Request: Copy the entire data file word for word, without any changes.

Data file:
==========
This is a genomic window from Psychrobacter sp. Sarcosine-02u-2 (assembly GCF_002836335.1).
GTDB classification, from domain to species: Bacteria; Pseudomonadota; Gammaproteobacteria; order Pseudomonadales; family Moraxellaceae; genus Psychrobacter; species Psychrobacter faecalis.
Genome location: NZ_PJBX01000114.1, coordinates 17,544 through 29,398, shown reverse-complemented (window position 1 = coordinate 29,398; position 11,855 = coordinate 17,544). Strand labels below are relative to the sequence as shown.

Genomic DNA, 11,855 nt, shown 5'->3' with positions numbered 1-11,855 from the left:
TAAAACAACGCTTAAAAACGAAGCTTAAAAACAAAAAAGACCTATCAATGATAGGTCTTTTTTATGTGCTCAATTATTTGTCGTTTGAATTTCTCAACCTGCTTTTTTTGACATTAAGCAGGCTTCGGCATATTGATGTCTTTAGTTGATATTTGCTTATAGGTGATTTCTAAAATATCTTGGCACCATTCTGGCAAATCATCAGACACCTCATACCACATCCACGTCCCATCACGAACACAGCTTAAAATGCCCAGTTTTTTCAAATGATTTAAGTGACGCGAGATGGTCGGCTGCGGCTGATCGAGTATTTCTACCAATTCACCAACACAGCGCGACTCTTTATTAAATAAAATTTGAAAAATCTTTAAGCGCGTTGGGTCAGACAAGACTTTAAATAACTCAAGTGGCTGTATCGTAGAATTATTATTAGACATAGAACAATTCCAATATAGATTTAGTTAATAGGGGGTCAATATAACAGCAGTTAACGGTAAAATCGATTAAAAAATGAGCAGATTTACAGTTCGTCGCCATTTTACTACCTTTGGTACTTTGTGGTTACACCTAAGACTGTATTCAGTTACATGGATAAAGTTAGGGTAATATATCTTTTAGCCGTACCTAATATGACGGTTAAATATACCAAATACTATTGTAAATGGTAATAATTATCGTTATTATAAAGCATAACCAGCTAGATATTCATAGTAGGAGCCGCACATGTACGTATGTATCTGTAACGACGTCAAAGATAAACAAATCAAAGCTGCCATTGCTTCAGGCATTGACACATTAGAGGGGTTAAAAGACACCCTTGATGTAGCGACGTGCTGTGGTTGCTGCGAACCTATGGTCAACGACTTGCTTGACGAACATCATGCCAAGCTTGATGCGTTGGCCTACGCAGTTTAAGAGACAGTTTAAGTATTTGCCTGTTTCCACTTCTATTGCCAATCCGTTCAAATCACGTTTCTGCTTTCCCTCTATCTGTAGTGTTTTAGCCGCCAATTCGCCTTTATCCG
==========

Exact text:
This is a genomic window from Psychrobacter sp. Sarcosine-02u-2 (assembly GCF_002836335.1).
GTDB classification, from domain to species: Bacteria; Pseudomonadota; Gammaproteobacteria; order Pseudomonadales; family Moraxellaceae; genus Psychrobacter; species Psychrobacter faecalis.
Genome location: NZ_PJBX01000114.1, coordinates 17,544 through 29,398, shown reverse-complemented (window position 1 = coordinate 29,398; position 11,855 = coordinate 17,544). Strand labels below are relative to the sequence as shown.

Genomic DNA, 11,855 nt, shown 5'->3' with positions numbered 1-11,855 from the left:
TAAAACAACGCTTAAAAACGAAGCTTAAAAACAAAAAAGACCTATCAATGATAGGTCTTTTTTATGTGCTCAATTATTTGTCGTTTGAATTTCTCAACCTGCTTTTTTTGACATTAAGCAGGCTTCGGCATATTGATGTCTTTAGTTGATATTTGCTTATAGGTGATTTCTAAAATATCTTGGCACCATTCTGGCAAATCATCAGACACCTCATACCACATCCACGTCCCATCACGAACACAGCTTAAAATGCCCAGTTTTTTCAAATGATTTAAGTGACGCGAGATGGTCGGCTGCGGCTGATCGAGTATTTCTACCAATTCACCAACACAGCGCGACTCTTTATTAAATAAAATTTGAAAAATCTTTAAGCGCGTTGGGTCAGACAAGACTTTAAATAACTCAAGTGGCTGTATCGTAGAATTATTATTAGACATAGAACAATTCCAATATAGATTTAGTTAATAGGGGGTCAATATAACAGCAGTTAACGGTAAAATCGATTAAAAAATGAGCAGATTTACAGTTCGTCGCCATTTTACTACCTTTGGTACTTTGTGGTTACACCTAAGACTGTATTCAGTTACATGGATAAAGTTAGGGTAATATATCTTTTAGCCGTACCTAATATGACGGTTAAATATACCAAATACTATTGTAAATGGTAATAATTATCGTTATTATAAAGCATAACCAGCTAGATATTCATAGTAGGAGCCGCACATGTACGTATGTATCTGTAACGACGTCAAAGATAAACAAATCAAAGCTGCCATTGCTTCAGGCATTGACACATTAGAGGGGTTAAAAGACACCCTTGATGTAGCGACGTGCTGTGGTTGCTGCGAACCTATGGTCAACGACTTGCTTGACGAACATCATGCCAAGCTTGATGCGTTGGCCTACGCAGTTTAAGAGACAGTTTAAGTATTTGCCTGTTTCCACTTCTATTGCCAATCCGTTCAAATCACGTTTCTGCTTTCCCTCTATCTGTAGTGTTTTAGCCGCCAATTCGCCTTTATCCG